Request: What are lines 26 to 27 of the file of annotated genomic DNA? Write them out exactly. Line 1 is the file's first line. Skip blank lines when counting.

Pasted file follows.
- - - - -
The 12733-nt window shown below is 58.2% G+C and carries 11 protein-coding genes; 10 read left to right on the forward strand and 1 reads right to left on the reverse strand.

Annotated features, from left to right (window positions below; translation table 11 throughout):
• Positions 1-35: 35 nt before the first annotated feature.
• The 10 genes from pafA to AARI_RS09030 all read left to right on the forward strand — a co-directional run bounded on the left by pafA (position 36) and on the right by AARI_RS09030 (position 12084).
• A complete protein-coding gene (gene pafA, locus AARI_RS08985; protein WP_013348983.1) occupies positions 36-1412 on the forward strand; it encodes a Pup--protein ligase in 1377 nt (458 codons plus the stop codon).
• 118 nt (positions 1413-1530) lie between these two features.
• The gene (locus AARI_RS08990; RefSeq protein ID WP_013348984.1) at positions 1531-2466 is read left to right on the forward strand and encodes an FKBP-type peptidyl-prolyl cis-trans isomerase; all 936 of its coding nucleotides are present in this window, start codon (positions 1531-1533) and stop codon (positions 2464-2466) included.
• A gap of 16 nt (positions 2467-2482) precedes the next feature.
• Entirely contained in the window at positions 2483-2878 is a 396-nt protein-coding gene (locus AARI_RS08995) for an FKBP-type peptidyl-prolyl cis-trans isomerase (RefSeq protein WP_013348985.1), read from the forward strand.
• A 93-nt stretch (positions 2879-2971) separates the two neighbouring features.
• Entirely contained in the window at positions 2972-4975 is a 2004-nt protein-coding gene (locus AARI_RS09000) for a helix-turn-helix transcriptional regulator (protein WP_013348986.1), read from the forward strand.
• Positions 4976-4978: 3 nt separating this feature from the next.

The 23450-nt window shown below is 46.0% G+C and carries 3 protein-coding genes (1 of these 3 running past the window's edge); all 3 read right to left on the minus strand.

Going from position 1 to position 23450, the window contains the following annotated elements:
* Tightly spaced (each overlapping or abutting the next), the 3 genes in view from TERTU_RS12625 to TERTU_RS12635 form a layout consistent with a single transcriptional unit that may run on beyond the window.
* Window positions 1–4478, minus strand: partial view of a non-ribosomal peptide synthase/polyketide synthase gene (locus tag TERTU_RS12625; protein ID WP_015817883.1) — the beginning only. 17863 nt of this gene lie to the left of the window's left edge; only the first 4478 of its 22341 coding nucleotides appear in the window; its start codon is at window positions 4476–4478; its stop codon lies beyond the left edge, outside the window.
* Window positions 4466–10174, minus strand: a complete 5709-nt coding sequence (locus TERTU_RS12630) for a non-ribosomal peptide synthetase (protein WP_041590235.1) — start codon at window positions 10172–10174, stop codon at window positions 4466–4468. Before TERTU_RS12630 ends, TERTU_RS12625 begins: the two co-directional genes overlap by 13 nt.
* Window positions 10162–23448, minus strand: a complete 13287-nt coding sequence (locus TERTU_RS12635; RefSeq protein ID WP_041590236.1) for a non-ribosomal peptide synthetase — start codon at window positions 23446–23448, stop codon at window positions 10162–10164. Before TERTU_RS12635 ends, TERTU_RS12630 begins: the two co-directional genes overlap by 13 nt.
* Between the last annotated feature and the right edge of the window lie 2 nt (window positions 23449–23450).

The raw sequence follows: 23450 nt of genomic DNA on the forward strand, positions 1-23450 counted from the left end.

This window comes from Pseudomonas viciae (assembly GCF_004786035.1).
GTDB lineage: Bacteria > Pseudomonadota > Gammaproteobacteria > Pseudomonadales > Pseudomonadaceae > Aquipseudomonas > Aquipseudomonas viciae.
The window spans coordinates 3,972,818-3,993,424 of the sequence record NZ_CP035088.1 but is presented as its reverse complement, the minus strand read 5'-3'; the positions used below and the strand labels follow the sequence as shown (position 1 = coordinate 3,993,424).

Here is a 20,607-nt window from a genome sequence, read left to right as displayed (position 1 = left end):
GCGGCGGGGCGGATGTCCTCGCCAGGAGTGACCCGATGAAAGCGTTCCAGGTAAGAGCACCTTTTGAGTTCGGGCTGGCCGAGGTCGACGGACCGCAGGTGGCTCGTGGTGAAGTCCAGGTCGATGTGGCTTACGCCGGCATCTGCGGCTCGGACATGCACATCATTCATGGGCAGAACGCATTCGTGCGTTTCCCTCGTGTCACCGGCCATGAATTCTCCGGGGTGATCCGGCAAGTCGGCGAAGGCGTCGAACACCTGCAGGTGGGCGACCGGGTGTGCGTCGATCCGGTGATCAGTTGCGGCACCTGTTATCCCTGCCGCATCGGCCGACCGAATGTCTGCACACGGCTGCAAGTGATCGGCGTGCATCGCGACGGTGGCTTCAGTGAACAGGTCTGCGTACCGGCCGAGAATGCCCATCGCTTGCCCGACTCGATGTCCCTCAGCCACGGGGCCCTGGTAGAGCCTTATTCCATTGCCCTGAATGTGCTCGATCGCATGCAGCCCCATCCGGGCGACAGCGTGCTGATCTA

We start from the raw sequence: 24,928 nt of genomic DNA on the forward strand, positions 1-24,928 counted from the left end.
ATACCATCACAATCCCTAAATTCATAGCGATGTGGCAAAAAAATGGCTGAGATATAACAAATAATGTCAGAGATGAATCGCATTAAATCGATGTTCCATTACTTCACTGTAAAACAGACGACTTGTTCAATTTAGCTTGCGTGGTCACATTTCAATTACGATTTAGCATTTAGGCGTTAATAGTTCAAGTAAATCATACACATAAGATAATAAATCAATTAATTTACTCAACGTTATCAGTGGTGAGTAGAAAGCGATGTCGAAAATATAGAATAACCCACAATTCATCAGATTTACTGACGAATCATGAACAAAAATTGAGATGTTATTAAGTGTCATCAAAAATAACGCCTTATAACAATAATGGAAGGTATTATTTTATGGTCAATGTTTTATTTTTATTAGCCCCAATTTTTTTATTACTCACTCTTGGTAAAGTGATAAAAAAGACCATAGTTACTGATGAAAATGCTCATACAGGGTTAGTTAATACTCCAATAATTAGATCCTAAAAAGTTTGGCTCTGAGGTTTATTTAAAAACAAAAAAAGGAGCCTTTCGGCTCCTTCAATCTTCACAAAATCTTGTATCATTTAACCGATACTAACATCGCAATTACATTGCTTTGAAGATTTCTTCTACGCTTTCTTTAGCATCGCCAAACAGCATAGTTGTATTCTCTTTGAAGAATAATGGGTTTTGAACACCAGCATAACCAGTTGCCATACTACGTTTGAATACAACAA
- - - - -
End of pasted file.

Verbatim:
We start from the raw sequence: 24,928 nt of genomic DNA on the forward strand, positions 1-24,928 counted from the left end.
ATACCATCACAATCCCTAAATTCATAGCGATGTGGCAAAAAAATGGCTGAGATATAACAAATAATGTCAGAGATGAATCGCATTAAATCGATGTTCCATTACTTCACTGTAAAACAGACGACTTGTTCAATTTAGCTTGCGTGGTCACATTTCAATTACGATTTAGCATTTAGGCGTTAATAGTTCAAGTAAATCATACACATAAGATAATAAATCAATTAATTTACTCAACGTTATCAGTGGTGAGTAGAAAGCGATGTCGAAAATATAGAATAACCCACAATTCATCAGATTTACTGACGAATCATGAACAAAAATTGAGATGTTATTAAGTGTCATCAAAAATAACGCCTTATAACAATAATGGAAGGTATTATTTTATGGTCAATGTTTTATTTTTATTAGCCCCAATTTTTTTATTACTCACTCTTGGTAAAGTGATAAAAAAGACCATAGTTACTGATGAAAATGCTCATACAGGGTTAGTTAATACTCCAATAATTAGATCCTAAAAAGTTTGGCTCTGAGGTTTATTTAAAAACAAAAAAAGGAGCCTTTCGGCTCCTTCAATCTTCACAAAATCTTGTATCATTTAACCGATACTAACATCGCAATTACATTGCTTTGAAGATTTCTTCTACGCTTTCTTTAGCATCGCCAAACAGCATAGTTGTATTCTCTTTGAAGAATAATGGGTTTTGAACACCAGCATAACCAGTTGCCATACTACGTTTGAATACAACAA